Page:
Recent research by independent think tank Bright Blue, suggests that rural poverty stems from two main factors: the higher living costs associated with rural life (for example, fuel, transport and housing costs); and the reduced opportunities for social mobility because of rural infrastructure (for example, because of lack digital connectivity and more challenging access to employment opportunities).
Analysing recent Government data, NEA estimates that rural households are paying 55% more for their energy than urban areas, in large part due to poor energy efficiency. Official statistics show that rural areas are five years behind their urban counterparts in the energy efficiency of homes. Rural areas also have a much greater proportion of EPC F and G rated households: 20% compared to around 2% for urban areas.
In addition to poorer energy efficiency standards households living in an area classified as rural are more reliant on more expensive fuels. Around 90% of urban and 86% of semi-rural households have a gas connection compared to only 40% per cent of those in rural areas. Therefore, more isolated households may have higher levels and depth of fuel poverty due a higher proportion being off the gas grid.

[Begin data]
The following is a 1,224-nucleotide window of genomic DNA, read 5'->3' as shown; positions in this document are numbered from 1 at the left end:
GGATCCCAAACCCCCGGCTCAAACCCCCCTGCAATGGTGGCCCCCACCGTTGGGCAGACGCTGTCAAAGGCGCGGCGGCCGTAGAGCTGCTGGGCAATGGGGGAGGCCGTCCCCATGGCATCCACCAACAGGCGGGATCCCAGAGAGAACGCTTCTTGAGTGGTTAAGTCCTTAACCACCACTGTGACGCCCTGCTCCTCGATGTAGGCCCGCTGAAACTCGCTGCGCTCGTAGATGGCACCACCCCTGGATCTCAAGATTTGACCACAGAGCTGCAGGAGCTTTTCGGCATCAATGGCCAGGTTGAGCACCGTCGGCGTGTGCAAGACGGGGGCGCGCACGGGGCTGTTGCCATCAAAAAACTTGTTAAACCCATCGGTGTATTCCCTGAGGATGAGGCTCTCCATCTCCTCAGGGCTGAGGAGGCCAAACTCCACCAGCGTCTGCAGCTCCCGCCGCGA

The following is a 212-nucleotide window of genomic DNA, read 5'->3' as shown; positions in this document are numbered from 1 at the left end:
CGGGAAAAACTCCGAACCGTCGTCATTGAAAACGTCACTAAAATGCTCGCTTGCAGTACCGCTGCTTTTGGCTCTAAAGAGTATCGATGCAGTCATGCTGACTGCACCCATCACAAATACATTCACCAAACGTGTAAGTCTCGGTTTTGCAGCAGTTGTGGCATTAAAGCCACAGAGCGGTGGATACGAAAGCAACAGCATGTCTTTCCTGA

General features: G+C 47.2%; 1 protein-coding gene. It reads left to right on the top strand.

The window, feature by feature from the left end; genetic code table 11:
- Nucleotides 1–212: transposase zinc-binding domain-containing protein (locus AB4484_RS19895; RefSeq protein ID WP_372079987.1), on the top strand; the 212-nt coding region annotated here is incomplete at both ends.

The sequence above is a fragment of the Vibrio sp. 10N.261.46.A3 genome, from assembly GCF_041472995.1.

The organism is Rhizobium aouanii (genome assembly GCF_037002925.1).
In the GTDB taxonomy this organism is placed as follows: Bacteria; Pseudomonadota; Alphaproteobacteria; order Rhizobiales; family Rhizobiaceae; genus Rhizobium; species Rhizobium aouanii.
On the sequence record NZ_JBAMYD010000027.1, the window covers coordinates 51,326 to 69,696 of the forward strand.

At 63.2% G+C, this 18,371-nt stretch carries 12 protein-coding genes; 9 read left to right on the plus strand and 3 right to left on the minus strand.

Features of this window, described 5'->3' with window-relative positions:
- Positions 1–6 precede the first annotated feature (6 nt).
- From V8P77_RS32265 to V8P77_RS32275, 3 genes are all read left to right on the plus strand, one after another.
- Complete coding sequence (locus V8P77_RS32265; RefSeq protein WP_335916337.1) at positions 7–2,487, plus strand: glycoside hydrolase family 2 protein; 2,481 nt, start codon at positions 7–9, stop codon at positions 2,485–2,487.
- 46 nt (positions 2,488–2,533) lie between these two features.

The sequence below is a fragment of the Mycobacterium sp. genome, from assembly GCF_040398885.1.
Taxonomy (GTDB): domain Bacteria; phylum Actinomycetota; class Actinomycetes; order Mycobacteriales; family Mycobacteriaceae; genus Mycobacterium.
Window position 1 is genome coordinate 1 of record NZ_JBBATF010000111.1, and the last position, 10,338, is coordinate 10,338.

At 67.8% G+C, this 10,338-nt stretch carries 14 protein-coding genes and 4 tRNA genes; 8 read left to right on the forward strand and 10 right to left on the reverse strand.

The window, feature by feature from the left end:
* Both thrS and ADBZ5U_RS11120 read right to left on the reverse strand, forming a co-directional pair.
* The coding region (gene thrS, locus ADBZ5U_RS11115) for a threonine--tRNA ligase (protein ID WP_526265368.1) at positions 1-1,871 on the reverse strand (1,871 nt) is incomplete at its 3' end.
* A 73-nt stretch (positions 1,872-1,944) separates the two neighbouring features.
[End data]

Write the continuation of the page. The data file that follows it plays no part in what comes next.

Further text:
These worrying trends could leave many rural consumers locked into high bills for years to come as well as needless deaths this coming winter.
This seminar programme aims to explore how we can tackle rural inequalities, enabling the Government to deliver the ambitions of the Clean Growth Strategy in decarbonising homes and more widely ensuring all Government departments assess the effects of their policies on rural areas to ensure that outcomes are fair and equitable.